NEW YORK (The Street) -- It has been a delightful voyage for those of us sailing on the good ship Vodafone (VOD).
I've accumulated shares since June and had the good fortune of being on board when VOD decided to dispose of its 45% interest in Verizon Wireless to its joint venture partner, Verizon Communications (VZ).
My timing is sometimes imperfect, as I noted in September's From A to V: Why I'm Buying More Apple and Vodafone. But with VOD's dividend and the rumors circulating back then that it might sell its Verizon Wireless holding, I figured my average buying price of less than $30 a share was a bargain. It was. As of Friday, VOD shares are down 2.3% for the year to date.
It won't be long now before Vodafone, whose shares closed Friday down 1.2% to $38.41, carries out its intentions to enrich its shareholders, in cash and in Verizon shares, in what Vodafone Chairman Gerard Kleisterlee calls a "Return of Value" of nearly $84 billion.
Kleisterlee wrote in December that the return of value to shareholders is "...equivalent to U.S. $17 per ADS at current prices." The exact amount of the vaue to be returned to shareholders depends on a number of varying factors described in detail in the circular distributed to all shareholders. If you're interested or directly affected you'd be well-served to visit the company's Investor Relations Web page.
The entire experience of buying and holding shares of VOD through this process has been both rewarding and attests to the fact that there are times to accumulate a concentrated position on a well-run company that either has a lot of cash, an enormous operating margin or holds a fortune in the shares of another great company.
Here's a one-year chart that speaks volumes on the benefits of owing a company like VOD before and after its announcement on selling its Verizon Wireless stake and returning lots of value to VOD's elated investors.
The share price of about $27.50 looked reasonable in June 2013. After VOD's stock hit its 52-week high as a result of the big announcements, it had rocketed by more than 43% in spite of a drop in VOD's quarterly group cash and equivalents as illustrated by the orange line above.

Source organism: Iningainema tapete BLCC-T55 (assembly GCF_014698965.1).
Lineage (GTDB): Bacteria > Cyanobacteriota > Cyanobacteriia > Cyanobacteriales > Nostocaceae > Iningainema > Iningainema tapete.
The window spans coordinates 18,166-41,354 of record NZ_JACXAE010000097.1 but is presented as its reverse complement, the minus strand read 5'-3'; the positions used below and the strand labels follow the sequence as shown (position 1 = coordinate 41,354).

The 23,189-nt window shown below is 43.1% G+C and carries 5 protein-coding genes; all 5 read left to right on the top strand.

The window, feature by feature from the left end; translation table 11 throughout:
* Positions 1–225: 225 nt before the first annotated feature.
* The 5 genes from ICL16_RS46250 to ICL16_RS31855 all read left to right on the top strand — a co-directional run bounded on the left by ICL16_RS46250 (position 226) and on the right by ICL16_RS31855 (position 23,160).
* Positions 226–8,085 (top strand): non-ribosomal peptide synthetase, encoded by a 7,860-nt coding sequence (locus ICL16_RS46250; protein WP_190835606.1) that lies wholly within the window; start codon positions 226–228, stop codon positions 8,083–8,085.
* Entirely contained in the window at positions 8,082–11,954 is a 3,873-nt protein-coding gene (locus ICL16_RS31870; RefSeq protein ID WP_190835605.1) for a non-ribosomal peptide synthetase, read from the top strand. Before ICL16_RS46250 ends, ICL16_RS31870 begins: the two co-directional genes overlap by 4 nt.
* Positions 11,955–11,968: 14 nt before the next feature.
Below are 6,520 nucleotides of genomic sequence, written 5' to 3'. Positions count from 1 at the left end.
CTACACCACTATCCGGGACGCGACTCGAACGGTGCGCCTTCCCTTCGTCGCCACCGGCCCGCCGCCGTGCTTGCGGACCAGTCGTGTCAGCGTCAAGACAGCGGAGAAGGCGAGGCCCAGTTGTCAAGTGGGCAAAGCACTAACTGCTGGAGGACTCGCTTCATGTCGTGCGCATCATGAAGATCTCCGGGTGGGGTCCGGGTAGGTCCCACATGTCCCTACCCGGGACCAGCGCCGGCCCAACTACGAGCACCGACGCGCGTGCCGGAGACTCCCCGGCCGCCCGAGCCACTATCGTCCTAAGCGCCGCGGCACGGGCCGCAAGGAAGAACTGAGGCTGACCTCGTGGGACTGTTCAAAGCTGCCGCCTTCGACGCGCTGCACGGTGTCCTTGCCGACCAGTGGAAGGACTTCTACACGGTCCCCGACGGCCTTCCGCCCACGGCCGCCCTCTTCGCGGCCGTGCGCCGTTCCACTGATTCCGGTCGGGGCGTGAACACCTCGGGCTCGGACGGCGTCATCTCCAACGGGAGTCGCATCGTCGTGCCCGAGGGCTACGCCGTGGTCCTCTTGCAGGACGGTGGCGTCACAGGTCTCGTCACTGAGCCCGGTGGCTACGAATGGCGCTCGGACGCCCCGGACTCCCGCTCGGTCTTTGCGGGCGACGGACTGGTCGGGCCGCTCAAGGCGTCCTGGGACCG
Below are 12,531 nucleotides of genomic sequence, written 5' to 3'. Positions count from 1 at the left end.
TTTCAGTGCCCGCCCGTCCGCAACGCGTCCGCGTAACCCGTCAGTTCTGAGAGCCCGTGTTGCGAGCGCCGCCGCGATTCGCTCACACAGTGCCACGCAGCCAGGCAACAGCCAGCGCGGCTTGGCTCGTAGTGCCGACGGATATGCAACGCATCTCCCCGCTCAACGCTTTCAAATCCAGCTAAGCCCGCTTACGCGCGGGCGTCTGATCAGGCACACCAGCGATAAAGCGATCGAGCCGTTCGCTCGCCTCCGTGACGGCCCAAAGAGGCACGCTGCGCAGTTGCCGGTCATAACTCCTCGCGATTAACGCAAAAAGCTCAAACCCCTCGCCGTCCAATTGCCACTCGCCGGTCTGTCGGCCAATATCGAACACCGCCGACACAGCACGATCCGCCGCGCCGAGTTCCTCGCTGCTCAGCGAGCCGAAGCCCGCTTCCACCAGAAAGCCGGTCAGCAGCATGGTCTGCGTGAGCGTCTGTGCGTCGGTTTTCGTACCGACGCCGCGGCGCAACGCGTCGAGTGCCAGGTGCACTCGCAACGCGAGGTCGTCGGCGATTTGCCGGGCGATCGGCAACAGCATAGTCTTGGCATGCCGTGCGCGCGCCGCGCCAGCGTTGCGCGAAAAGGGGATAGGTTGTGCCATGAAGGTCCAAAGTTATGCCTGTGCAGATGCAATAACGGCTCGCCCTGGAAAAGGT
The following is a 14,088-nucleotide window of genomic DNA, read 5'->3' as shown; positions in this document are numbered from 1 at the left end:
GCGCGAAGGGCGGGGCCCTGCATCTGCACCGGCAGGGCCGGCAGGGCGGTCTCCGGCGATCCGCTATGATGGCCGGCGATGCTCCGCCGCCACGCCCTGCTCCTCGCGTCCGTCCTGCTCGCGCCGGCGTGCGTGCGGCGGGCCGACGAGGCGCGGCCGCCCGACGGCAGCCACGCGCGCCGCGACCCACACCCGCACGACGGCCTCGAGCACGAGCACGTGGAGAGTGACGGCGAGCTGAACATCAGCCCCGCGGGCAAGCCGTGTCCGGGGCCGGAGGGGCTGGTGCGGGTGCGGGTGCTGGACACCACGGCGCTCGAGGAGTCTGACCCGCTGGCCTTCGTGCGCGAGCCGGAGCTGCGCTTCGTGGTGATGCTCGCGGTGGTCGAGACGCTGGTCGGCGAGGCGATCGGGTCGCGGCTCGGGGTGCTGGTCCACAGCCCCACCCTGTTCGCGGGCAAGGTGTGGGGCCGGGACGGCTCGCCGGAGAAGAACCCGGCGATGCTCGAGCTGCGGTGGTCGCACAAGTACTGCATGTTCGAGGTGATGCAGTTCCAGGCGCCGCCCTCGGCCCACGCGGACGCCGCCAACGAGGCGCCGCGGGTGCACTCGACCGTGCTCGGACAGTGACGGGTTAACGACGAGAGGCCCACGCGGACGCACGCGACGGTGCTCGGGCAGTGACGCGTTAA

Where's the Opportunity Now?
It's too late for now when it comes to buying shares of Vodafone. It makes sense to wait until after the distribution scheme is carried out, including the share consolidation, before looking at VOD and its investment potential.
For now, the best upside potential may be with Verizon Communication, which will control all of Verizon Wireless. Verizon Wireless was the first national wireless provider in the United States to build and operate a large-scale 4G LTE network it claims is the most advanced wireless network technology available, with speeds up to 10 times faster than 3G.
Verizon Communications, as you might recall, sold $49 billion in various debt instruments to investors last September at historically low interest rates. That helped bolster its total cash, which will help it complete the VOD transaction and still be able to offer VZ shareholders a generous dividend payout.
Verizon was a big mover among Dow stocks on Friday, opening the day 0.6% higher before closing down 1.2% at $48.42, down 1.5% for the year to date.
The company will announce its financial results for the last quarter of 2013 on Jan. 21. In the quarter ending Sept. 30, the company reported a 40% year-over-year increase in earnings per share and trailing 12-month (TTM) operating cash flow of more than $35 billion.
VZ is the second-biggest American telecom by market cap ($139 billion compared to AT&T (T) at over $184 billion), but analysts give it a higher one-year estimated upside stock price potential of 11.33% compared to AT&T at roughly an 8.6% upside.
But have analysts factored in VZ owning all of Verizon Wireless in the year ahead? Perhaps only partially. Friday's announcement by AT&T of a new program to lure T-Mobile (TMUS) customers probably means Verizon Wireless will need to compete by matching it.
I'm anticipating some upgrades by analysts after VZ reports its quarterly revenue and EPS on Jan. 21. Analysts are only anticipating, on average, a 3.3% increase in sales and revenue growth for the last quarter of 2013, and that might allow for an upside surprise by the company.
To be safe, if you don't own any VZ yet, start accumulating shares below $49 before the earnings release and then buy the rest after the company reports and analysts have had the opportunity to adjust their forward expectations based on VZ's guidance.
Who knows, down the road Verizon may spin off its less-promising operations, or an activist investor may motivate the company to find innovative ways to please shareholders the way Vodafone did. Verizon Communications is a good example of another company worth your concentration.
At the time of publication the author had positions in VOD, VZ and T.
This article represents the opinion of a contributor and not necessarily that of TheStreet or its editorial staff.